The Congressional Budget Office, the nonpartisan number cruncher of Congress, says all of these measures will be budget neutral. Some plans will share gains with the government and some will get checks from the government. Overall, the CBO predicts that the money going out will be matched by the money coming in. However, if the CBO is wrong, there is nothing to stop the money from flowing from the government to private insurers. There is no cap written into the law.
The fear among conservatives is that ad hoc changes to the law since it passed could be creating a ripple effect where the marketplace insurance pools have more sick people and losses would rise. Hence, the concern over bailouts.
The bailout dispute
We asked Krauthammer why he called this a bailout and he said he relied on the definition from Merriam-Webster. "The act of saving or rescuing something (such as a business) from money problems," he quoted. "A rescue from financial distress."
Rescue is clearly the operative word. We looked at other definitions. The Palgrave Dictionary of Economics spoke of a rescue from "potential or actual insolvency." Investopedia had to prevent "the consequences that arise from a business's downfall."
The country’s recession bailouts fit these definitions nicely. First the private firms were in crisis and then the government stepped in with taxpayer dollars. For Scott Harrington, professor of health care management at the University of Pennsylvania Wharton School, Krauthammer’s use of the word in the context of the Affordable Care Act gets the sequence wrong.
"Bailouts involve ex post actions to address private sector screw-ups," Harrington said. "That's not what happened here."
Although the government could end up writing some large checks, the system was not explicitly set up to do that. Companies are expected to try to make a profit, and they have yet to experience any losses.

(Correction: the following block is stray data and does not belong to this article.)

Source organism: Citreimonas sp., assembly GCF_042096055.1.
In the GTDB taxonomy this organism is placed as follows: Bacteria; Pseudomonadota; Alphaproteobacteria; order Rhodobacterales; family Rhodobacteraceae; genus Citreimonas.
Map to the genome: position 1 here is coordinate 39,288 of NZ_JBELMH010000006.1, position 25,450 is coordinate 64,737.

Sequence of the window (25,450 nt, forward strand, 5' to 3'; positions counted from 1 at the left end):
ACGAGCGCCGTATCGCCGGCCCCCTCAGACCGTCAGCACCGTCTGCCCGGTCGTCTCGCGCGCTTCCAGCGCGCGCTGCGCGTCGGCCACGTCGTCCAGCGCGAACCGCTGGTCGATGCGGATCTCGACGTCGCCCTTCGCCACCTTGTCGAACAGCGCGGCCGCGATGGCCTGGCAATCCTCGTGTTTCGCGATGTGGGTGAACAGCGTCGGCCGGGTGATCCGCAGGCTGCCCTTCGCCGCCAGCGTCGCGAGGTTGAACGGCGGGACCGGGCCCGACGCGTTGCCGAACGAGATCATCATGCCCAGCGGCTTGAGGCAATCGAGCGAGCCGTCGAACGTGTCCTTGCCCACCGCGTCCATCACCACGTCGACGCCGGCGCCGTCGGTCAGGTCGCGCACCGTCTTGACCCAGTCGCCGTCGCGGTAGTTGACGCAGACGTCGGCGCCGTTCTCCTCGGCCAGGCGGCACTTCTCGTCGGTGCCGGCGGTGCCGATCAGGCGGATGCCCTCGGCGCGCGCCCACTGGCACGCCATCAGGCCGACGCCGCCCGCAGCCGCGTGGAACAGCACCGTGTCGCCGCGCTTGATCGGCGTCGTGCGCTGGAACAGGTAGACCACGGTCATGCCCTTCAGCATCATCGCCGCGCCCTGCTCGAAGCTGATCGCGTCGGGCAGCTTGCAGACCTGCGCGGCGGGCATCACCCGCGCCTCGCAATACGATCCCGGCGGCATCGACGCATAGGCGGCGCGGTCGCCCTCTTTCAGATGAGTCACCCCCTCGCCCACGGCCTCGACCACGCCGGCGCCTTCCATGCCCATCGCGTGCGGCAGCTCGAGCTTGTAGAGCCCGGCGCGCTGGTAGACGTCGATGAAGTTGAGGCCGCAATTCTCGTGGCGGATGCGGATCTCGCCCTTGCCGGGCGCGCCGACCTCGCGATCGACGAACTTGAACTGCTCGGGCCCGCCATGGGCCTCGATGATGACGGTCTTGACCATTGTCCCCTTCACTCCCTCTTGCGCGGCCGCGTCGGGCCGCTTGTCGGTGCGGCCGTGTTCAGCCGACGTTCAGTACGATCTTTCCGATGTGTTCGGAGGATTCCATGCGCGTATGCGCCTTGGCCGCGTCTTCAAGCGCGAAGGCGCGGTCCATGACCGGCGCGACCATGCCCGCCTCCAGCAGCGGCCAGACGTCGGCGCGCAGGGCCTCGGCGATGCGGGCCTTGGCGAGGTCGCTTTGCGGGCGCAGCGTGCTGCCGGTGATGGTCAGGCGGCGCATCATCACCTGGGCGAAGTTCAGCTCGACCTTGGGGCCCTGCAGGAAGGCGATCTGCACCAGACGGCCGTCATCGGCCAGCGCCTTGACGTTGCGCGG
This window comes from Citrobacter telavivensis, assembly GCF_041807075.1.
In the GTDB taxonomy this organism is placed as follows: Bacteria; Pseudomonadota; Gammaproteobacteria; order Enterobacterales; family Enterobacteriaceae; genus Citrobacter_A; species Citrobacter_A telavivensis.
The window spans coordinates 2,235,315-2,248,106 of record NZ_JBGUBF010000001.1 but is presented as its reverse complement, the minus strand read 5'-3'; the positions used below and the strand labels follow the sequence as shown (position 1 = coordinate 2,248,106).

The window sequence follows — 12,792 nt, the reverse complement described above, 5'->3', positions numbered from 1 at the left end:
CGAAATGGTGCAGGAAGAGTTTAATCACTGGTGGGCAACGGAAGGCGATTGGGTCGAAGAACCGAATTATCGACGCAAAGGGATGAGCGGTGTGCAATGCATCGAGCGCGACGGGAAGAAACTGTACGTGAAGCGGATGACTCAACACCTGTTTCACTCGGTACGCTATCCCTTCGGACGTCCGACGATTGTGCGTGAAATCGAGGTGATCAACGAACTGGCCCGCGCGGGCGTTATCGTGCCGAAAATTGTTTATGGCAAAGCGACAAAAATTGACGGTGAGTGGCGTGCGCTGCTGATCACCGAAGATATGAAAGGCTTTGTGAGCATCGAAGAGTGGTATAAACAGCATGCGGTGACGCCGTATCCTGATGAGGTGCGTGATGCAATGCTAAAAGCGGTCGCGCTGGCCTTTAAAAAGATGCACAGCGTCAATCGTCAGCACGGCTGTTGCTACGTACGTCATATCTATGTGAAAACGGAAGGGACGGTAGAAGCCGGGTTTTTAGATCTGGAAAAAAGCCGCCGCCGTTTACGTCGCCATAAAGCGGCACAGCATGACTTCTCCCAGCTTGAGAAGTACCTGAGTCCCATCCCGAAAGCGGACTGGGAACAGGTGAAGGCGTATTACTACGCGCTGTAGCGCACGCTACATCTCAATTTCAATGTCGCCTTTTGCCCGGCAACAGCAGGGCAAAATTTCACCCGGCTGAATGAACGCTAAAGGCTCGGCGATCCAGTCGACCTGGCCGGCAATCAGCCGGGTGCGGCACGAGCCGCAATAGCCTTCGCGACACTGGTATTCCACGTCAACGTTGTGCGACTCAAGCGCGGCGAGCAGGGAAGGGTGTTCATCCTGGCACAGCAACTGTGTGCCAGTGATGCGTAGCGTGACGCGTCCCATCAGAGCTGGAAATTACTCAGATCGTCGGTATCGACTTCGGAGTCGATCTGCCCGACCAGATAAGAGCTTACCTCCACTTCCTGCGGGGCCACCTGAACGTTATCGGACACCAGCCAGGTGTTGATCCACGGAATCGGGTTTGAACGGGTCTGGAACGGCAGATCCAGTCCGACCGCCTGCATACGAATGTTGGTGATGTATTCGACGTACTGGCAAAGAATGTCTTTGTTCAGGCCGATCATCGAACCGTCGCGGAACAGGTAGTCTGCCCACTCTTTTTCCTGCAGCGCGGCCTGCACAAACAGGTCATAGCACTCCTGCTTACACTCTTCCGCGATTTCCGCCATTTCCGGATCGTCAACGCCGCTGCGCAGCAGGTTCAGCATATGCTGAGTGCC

Mark A. Hall, professor of law and public health at Wake Forest University, took exception to Krauthammer’s statement because Krauthammer writes as though all the money comes from American taxpayers.
"A bailout is using general taxpayer revenues to help an industry or interest group," Hall said. "Here, the funding source is mainly from insurers themselves."
Mary van der Heijde, a principal and actuary with the health care consulting firm Milliman, told PunditFact that Krauthammer’s term "strikes me as an aggressive characterization." In her view, Krauthammer spoke only to the negative side of the program.
"This (risk corridor) provision is applied uniformly, in that both gains and losses are shared with the government," van der Heijde said. "Not just losses."
Melinda Buntin, chair of the Department of Health Policy at Vanderbilt University School of Medicine, noted that this is not the first time the government has used the risk corridor approach. It was part of the launch of the Medicare Part D prescription drug program.
"Under that, insurers have actually incurred higher profits than expected on average and have thus paid money back into the government," Buntin said.
Krauthammer said the Affordable Care Act contains a hidden government bailout for insurance companies that would cover up to 80 percent of their losses. The health care law does contain several mechanisms to mitigate potential losses for insurance companies, and the government stands to help absorb some losses up to 80 percent.
But the government also stands to gain if insurance companies are able to turn profits, and the Congressional Budget Office has projected that the government would neither make nor lose money.
Experts we spoke with also took issue with Krauthammer’s use of the term "bailout." In the past decade, bailouts came after private businesses faced a financial crisis. The measures in the Affordable Care Act have a more complicated sequence that include a variety of outcomes.
This claim is partially accurate but leaves out important details. We rate it Half True.